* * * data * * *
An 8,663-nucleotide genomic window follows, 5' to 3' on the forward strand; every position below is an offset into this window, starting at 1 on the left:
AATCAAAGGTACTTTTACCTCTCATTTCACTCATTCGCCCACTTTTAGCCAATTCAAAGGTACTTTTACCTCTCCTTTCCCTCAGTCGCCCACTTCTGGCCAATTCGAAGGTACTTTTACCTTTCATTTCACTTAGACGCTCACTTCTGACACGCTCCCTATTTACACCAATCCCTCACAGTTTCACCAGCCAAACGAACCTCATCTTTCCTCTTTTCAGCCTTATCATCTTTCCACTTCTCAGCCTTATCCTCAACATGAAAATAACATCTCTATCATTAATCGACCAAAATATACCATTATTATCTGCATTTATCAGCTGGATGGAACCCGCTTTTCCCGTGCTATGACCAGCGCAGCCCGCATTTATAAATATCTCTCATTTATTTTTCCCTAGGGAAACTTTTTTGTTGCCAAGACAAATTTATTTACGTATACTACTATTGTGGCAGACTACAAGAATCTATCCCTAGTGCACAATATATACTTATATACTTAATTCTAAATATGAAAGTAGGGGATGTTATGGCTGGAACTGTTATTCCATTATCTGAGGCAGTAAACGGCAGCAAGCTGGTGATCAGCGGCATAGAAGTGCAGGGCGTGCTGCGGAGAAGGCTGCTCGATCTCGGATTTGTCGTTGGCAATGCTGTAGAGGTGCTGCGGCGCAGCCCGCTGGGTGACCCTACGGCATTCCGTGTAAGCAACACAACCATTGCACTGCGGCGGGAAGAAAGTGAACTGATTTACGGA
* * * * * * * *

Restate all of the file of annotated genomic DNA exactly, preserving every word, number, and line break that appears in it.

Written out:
An 8,663-nucleotide genomic window follows, 5' to 3' on the forward strand; every position below is an offset into this window, starting at 1 on the left:
AATCAAAGGTACTTTTACCTCTCATTTCACTCATTCGCCCACTTTTAGCCAATTCAAAGGTACTTTTACCTCTCCTTTCCCTCAGTCGCCCACTTCTGGCCAATTCGAAGGTACTTTTACCTTTCATTTCACTTAGACGCTCACTTCTGACACGCTCCCTATTTACACCAATCCCTCACAGTTTCACCAGCCAAACGAACCTCATCTTTCCTCTTTTCAGCCTTATCATCTTTCCACTTCTCAGCCTTATCCTCAACATGAAAATAACATCTCTATCATTAATCGACCAAAATATACCATTATTATCTGCATTTATCAGCTGGATGGAACCCGCTTTTCCCGTGCTATGACCAGCGCAGCCCGCATTTATAAATATCTCTCATTTATTTTTCCCTAGGGAAACTTTTTTGTTGCCAAGACAAATTTATTTACGTATACTACTATTGTGGCAGACTACAAGAATCTATCCCTAGTGCACAATATATACTTATATACTTAATTCTAAATATGAAAGTAGGGGATGTTATGGCTGGAACTGTTATTCCATTATCTGAGGCAGTAAACGGCAGCAAGCTGGTGATCAGCGGCATAGAAGTGCAGGGCGTGCTGCGGAGAAGGCTGCTCGATCTCGGATTTGTCGTTGGCAATGCTGTAGAGGTGCTGCGGCGCAGCCCGCTGGGTGACCCTACGGCATTCCGTGTAAGCAACACAACCATTGCACTGCGGCGGGAAGAAAGTGAACTGATTTACGGA